TCX Comp Evo Michelin Boot Review

New boot, new sole.

This article was originally featured in the September 2017 print edition of Dirt Rider

TCX Boots Comp Evo Michelin Boot
TCX Boots Comp Evo Michelin BootDirt Rider Staff

A good pair of moto boots is indispensable for the casual and serious rider alike, yet the top-tier offerings can be the most expensive dirt bike-related purchase a rider makes, after the bike of course. The TCX Comp Evo Michelins are no different in that respect, and according to its media rep, they have been in the making for years.

First off, these boots run big—like a full size too big. I haven't worn a size nine in boots or casual shoes since middle school, and I'm a size 10.5 in casuals and normally run a size 10 in moto boots, but in these TCXs, I'm a comfortable size nine. I originally had a pair of 10s that I put four or five rides on and wasn't happy with, but I'm glad I ordered one size smaller and gave them a second look.

When I first put on the size nine, I worried it might be too tight, but after about half a day of trail riding, they loosened up to a comfortably snug feel. Even with the size-smaller boot, the height of the boot, from sole to the top of the foot, is a little taller than other boots and adds just the tiniest amount of vagueness to upshifts. The rest of the boot fits fine, and the upper has a nearly identical closure system as Sidis (a leather internal section that has a Velcro tab and Velcro at the top, then the hard plastic shell slides over that and is secured by the straps). There is a good amount of padding in the footbed, and there is neutral arch support (not high or low).

The hinge is Gaerne SG 12-esque and allows for a little less movement than Sidi Crossfire 2s and about the same as SG-12s. I actually like that the Comp Evo has a stiffer bend. We've had some test riders complain that their Crossfire 2s are too easy to flex. Perhaps that's why the Crossfire 3s now have physical stops on the hinges, but that is for another test. The Comp Evo boot has what they call, "Double Flex Control," and I think it works great. On the back of the boot connected to the hinge are two tapered tabs, one going up and one going down. These slide into a slot on the back of the calf section and heel section respectively. To prevent hyperextension of the ankle, as the toe of the boot is pointed these tabs slide farther into the holes. Since the tabs are wider toward their starting point they eventually get too tight to slide any farther.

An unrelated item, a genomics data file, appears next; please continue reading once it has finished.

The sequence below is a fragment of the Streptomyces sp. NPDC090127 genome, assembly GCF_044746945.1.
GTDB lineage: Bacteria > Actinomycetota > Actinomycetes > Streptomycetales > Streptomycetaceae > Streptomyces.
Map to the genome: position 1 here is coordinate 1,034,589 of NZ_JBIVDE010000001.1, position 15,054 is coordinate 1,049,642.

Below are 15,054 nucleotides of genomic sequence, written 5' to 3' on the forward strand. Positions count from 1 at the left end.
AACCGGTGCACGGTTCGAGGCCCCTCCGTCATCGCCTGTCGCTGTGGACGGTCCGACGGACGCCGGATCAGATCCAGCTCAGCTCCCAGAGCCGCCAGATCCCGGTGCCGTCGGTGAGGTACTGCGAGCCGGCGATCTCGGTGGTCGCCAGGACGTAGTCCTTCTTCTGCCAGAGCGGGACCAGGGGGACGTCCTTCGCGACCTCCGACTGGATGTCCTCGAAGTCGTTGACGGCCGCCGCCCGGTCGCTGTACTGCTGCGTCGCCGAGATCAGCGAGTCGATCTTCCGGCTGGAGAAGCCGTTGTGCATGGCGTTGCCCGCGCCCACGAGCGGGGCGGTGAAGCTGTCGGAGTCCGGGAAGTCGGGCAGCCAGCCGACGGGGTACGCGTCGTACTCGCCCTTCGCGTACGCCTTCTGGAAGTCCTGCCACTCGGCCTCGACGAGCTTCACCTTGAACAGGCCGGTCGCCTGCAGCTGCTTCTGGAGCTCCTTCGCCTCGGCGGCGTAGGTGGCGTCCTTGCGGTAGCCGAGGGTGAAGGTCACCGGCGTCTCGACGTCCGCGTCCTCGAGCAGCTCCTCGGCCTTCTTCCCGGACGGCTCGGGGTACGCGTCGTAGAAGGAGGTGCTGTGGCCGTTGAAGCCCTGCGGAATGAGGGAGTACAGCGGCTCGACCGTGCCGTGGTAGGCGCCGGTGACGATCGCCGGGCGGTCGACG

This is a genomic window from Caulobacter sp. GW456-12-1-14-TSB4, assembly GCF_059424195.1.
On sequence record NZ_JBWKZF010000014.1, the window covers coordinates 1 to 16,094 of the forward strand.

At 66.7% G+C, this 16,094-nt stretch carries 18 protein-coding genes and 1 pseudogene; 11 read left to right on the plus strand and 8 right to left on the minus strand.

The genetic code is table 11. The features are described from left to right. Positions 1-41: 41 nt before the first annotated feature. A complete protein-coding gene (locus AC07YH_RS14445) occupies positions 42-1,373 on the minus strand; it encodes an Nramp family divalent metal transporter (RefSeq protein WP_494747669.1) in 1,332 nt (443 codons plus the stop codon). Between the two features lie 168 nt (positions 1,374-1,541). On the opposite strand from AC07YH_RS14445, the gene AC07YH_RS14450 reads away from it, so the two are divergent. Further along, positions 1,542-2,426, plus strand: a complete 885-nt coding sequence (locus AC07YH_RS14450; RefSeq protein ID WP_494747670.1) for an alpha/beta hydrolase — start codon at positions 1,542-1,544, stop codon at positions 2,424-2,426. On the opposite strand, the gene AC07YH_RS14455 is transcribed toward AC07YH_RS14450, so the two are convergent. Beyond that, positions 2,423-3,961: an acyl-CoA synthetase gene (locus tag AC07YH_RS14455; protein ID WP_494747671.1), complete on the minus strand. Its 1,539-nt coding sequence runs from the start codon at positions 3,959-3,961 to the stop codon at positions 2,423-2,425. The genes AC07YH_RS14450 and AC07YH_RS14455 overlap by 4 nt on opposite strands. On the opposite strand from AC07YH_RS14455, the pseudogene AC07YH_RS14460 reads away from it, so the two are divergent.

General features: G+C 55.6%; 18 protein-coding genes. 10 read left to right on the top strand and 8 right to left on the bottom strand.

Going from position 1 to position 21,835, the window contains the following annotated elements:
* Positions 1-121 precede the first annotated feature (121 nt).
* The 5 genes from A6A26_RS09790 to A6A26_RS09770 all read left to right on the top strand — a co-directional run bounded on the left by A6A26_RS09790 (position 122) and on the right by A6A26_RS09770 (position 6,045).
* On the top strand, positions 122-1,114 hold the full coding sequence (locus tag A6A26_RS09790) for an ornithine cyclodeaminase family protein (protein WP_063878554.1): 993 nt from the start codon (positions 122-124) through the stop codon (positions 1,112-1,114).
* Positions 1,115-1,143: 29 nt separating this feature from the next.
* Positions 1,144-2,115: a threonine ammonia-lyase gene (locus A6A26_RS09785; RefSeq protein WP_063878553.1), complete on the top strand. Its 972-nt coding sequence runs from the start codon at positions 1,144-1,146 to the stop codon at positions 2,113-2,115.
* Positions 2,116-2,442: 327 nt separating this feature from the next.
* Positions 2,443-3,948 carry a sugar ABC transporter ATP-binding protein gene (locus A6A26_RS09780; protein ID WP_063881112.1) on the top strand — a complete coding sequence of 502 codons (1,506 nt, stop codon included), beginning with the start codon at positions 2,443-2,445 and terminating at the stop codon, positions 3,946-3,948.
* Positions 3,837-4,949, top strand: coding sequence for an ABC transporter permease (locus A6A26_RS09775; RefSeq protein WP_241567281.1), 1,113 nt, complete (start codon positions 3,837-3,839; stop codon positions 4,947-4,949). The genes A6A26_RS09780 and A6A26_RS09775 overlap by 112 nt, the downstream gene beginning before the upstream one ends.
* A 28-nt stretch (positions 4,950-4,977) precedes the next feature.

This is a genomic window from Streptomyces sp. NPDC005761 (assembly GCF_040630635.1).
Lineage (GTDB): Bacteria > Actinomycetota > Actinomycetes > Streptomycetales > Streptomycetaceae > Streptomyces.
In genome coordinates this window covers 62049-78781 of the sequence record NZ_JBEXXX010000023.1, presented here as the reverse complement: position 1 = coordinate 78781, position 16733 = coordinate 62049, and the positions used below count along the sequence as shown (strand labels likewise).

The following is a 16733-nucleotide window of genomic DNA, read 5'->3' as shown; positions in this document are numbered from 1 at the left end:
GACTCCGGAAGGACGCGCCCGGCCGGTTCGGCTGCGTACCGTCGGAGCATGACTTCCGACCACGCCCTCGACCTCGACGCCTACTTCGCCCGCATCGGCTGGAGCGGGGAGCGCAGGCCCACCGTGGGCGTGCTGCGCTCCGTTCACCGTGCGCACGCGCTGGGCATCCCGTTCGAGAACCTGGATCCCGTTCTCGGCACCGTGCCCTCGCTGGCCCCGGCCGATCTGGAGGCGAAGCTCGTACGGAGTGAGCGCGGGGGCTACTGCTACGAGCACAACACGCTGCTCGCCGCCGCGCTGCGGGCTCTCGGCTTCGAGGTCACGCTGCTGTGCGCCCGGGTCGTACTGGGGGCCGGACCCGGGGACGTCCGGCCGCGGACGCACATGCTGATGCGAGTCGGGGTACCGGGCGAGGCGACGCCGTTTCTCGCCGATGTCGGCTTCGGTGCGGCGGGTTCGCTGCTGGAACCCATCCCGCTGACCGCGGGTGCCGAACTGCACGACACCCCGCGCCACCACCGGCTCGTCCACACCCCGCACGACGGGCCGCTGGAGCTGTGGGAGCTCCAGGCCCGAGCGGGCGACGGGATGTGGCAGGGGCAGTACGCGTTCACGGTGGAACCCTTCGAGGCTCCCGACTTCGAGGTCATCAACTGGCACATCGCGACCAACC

TCX Boots Comp Evo Michelin Boot
Double Flex ControlDirt Rider Staff

I have a good amount of bike contact with the Comp Evo, and the big rubber inner calf area offers seamless grip on the bike. I also like that the foot portion of the boot is almost entirely covered in plastic for a lot of protection. The Michelin sole is fairly tacky and has lasted well through trail and track riding.

Overall the Comp Evo is on par with the other premium boots on the market. There is a good balance of mobility, comfort, and protection. If I really wanted my cake and eat it too, it would be cool if some of the wear pads and soles were replaceable, but Sidi has spoiled us with that.

STYLE 19/20
PRICE 7/10